NAIROBI, Kenya, Sep 22 – Education cabinet Secretary George Magoha has appointed Philip Murgor to represent him in the case contesting the implementation of the Competence Based Curriculum (CBC) following a petition filed by advocate Esther Ang’awa.
In a notice dated September 21, the Cabinet Secretary said all the correspondences and court processes should be served through Murgor’s firm.
“Take notice that Professor George Albert Omore Magoha, the Respondent herein, has today appointed the firm of M/s Murgor & Murgor Advocates, to act on his behalf in this matter. Take further notice that henceforth all future correspondence and court process shall be served upon the said firm,” read the notice.
The appointment of Murgor, a former public prosecutor, set the stage for a fierce court battle over the replacement of the 8-4-4 education system with 2-6-6-3 curriculum.
The CBC system has come under scrutiny from a section of parents and leaders who have expressed concern on its implementation which has been termed counterproductive and challenging by parties opposed to it.
A section of Kenyans and parents have come out to express their frustration with the new education systems saying it needed ‘a lot of work’.
Others have pointed out that the CBC system will result in education inequalities arguing that private schools have an added advantage over public schools in different parts of the country including remote and rural areas.
Lack of adequate network connectivity, insecurity and lack of resources are some of the challenges cited.
The Law Society of Kenya (LSK) President Nelson Havi, representing the petitioner, moved to court seeking conservatory orders against further implementation of the CBC.
In an urgent application filed on behalf of the petitioner, advocate Ang’awa, Havi asked that the matter be heard by an uneven number of judges of not less than five to be assigned by the Chief Justice.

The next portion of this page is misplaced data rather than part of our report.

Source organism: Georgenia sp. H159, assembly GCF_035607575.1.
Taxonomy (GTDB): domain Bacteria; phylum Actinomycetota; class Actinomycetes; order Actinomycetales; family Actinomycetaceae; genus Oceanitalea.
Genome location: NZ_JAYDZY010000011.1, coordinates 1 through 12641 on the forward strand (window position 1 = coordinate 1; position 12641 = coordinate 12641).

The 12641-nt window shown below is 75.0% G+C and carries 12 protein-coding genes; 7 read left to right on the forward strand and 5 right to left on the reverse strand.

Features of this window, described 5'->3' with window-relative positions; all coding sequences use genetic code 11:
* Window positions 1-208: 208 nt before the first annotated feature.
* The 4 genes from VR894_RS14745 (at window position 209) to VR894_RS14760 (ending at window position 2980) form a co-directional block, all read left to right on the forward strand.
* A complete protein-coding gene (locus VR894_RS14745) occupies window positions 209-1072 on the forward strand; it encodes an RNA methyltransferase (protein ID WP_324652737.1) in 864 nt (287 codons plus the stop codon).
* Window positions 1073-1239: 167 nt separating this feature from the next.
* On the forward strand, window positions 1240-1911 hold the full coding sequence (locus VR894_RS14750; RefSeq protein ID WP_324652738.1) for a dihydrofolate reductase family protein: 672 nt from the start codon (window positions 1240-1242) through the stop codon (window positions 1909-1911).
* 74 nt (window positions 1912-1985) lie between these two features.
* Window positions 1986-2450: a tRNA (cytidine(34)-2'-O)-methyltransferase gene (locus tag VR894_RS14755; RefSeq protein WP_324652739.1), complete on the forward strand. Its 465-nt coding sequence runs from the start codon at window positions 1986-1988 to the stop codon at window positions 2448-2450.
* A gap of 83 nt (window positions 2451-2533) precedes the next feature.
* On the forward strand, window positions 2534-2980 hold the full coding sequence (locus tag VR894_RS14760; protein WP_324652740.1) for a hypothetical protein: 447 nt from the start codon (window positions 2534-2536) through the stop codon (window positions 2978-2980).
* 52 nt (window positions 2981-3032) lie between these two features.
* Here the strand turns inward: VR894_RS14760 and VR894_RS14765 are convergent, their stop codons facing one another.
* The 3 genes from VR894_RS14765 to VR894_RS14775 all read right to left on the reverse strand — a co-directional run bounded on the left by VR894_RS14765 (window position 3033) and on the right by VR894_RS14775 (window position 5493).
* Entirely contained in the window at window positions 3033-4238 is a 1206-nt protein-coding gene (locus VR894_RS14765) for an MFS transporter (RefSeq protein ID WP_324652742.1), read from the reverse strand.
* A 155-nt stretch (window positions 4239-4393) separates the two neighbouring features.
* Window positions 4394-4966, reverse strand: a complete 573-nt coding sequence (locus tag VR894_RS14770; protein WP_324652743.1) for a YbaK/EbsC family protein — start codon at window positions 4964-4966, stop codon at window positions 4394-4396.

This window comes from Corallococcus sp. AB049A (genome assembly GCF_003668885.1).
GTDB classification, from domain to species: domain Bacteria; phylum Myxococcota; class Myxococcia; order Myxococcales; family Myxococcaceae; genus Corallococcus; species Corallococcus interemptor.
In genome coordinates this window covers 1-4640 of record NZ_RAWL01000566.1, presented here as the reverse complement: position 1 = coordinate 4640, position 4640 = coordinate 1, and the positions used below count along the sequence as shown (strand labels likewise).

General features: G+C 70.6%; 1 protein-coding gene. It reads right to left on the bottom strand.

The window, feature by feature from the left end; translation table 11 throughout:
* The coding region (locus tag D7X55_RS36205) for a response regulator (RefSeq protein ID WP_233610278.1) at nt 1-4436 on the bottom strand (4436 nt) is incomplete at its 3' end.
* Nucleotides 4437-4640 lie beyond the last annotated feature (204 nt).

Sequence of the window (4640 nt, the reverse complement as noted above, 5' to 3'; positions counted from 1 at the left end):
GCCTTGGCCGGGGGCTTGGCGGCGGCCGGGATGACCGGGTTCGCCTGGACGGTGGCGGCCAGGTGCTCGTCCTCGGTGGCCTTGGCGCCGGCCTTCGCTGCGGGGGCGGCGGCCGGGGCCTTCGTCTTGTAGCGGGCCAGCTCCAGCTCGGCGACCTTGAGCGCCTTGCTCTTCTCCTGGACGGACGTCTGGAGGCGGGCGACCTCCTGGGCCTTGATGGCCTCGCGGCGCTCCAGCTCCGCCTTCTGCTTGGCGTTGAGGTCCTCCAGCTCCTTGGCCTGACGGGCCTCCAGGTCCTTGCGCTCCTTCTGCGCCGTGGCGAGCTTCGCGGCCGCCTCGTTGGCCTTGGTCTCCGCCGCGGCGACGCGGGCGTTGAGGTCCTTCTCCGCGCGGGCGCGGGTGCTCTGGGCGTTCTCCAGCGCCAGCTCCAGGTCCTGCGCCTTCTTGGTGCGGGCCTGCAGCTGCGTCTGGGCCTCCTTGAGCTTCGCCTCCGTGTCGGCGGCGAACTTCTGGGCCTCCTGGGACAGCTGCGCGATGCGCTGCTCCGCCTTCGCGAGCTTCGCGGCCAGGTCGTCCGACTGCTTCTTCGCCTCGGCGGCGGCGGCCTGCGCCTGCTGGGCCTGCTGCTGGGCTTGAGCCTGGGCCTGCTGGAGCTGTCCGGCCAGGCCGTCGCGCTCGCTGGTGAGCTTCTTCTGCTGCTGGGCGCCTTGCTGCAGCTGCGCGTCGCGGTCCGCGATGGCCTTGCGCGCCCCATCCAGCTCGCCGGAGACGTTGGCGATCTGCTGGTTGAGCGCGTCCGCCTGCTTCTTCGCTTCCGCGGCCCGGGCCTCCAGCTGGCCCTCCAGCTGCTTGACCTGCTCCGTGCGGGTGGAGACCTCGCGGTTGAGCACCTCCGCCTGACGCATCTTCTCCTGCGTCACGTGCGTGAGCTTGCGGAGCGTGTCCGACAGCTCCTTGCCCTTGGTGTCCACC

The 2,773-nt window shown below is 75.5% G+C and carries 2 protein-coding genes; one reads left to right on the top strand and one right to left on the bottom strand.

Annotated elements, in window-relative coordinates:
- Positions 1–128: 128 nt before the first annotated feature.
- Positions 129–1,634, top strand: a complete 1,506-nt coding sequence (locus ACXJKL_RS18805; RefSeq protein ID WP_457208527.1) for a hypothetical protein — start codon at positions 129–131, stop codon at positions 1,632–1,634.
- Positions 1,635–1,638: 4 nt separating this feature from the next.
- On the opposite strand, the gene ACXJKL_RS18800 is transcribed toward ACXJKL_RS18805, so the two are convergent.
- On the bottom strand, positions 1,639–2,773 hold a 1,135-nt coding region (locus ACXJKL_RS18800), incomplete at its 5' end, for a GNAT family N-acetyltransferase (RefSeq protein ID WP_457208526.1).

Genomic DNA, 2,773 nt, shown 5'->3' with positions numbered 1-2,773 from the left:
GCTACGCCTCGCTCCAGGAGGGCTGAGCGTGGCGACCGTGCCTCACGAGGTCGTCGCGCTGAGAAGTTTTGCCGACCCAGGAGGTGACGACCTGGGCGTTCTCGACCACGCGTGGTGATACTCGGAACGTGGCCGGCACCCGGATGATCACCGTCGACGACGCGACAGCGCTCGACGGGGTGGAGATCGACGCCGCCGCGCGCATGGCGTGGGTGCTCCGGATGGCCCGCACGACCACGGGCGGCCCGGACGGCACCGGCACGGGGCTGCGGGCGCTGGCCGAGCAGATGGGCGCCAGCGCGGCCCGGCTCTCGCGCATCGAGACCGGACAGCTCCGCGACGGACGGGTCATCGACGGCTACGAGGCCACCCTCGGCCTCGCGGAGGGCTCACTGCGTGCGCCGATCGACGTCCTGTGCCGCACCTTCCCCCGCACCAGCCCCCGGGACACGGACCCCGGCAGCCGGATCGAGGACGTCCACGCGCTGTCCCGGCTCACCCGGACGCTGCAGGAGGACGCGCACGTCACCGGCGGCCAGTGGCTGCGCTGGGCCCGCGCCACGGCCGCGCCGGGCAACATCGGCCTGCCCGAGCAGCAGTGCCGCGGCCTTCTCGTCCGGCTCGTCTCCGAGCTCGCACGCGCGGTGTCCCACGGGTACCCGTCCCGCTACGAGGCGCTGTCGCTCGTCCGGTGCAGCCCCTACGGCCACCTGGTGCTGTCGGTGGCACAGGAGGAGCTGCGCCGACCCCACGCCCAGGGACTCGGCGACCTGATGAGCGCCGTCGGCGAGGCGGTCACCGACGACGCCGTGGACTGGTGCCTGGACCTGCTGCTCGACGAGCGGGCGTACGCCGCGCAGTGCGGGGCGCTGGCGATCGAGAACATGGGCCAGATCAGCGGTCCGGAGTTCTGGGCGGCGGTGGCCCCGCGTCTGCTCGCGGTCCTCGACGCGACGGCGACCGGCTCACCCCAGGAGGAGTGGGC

“The necessity to have a bench of not less than five to hear the matter is informed by the various serious questions raised in the petition including whether the Minister in charge of Education can alter the system of education through sessional papers and policy decisions instead of legislation,” he told Capital FM on Friday.
“A reading of the Basic Education Act indicates that the system of education is codified in law and its only Parliament that can change that system of education,” Havi explained.
The LSK President argued that the overhaul of the education system had resulted in the alteration of the basic structure of the country’s education system without necessary amendments to the Basic Education Act.
“The effect of this overhaul and replacement of the system and structure of basic education is to designate a primary school as a secondary school and obfuscate the dichotomy between these two components of the basic education structure necessary for transition from primary education to secondary education,” Havi stated.
Ang’awa who also filed an affidavit in support of the petition said the roll out of the new curriculum primarily on the basis of the Basic Educational Curriculum Framework of 2017 and the Sessional Paper 1 of 2019 on curriculum reform constituted a violation of the Basic Education Act and the Constitution.
The petitioner argued that actions by Magoha, the Kenya Institute for Curriculum Development (KICD), the Teachers Service Commission (TSC) and the Kenya National Examinations Council (KNEC) are unlawful and prejudicial to school-going children.
Magoha told a recent forum with news editors that both teachers and learners were comfortable with the new curriculum dismissing concerns raised by a section of stakeholders including parents as unfounded.
“We have no apologies to make to anybody, this competency-based curriculum is here to stay. In my life it’s the most transformative thing I have seen. I used to be worried that our teachers will compromise it. Even the teachers love it,” Magoha told the Kenya Editors Guild on Tuesday.
“To portray government as if it does nothing, Ladies and gentlemen is being unfair. Don’t demonize me for saying so, the facts are there,” he stated.
The national roll out of CBC started in January 2019 at Pre-Primary I and II and Grades I, II and III in lower primary. Learners have since transitioned to Grade V.
On Monday, the National Parents Association (NPA) who want to be enjoined in the case backed CBC saying they will defend the curriculum in court.
“What we are saying as parents leaders is, let the judicial case proceed but we will state our stand that many parents of this country more than 10 million are in support of the CBC,” said Nicholas Maiy the chair of NPA in a press conference.
They termed concerns over the the high cost of learning resources as unfounded.